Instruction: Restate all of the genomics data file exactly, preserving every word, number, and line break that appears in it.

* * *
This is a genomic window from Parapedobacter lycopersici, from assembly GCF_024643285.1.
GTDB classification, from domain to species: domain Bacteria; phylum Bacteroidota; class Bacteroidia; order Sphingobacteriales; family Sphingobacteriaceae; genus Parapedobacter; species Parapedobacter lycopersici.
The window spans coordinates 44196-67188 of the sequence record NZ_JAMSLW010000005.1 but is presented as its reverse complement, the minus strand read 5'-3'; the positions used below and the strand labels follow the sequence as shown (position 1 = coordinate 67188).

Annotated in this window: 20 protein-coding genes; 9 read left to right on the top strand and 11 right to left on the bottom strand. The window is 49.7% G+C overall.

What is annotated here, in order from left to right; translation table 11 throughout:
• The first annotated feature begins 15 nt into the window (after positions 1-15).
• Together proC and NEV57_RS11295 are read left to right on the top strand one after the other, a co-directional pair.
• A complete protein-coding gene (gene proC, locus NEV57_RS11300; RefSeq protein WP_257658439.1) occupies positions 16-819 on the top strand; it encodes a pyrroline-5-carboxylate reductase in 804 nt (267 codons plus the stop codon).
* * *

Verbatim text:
This is a genomic window from Parapedobacter lycopersici, from assembly GCF_024643285.1.
GTDB classification, from domain to species: domain Bacteria; phylum Bacteroidota; class Bacteroidia; order Sphingobacteriales; family Sphingobacteriaceae; genus Parapedobacter; species Parapedobacter lycopersici.
The window spans coordinates 44196-67188 of the sequence record NZ_JAMSLW010000005.1 but is presented as its reverse complement, the minus strand read 5'-3'; the positions used below and the strand labels follow the sequence as shown (position 1 = coordinate 67188).

Annotated in this window: 20 protein-coding genes; 9 read left to right on the top strand and 11 right to left on the bottom strand. The window is 49.7% G+C overall.

What is annotated here, in order from left to right; translation table 11 throughout:
• The first annotated feature begins 15 nt into the window (after positions 1-15).
• Together proC and NEV57_RS11295 are read left to right on the top strand one after the other, a co-directional pair.
• A complete protein-coding gene (gene proC, locus NEV57_RS11300; RefSeq protein WP_257658439.1) occupies positions 16-819 on the top strand; it encodes a pyrroline-5-carboxylate reductase in 804 nt (267 codons plus the stop codon).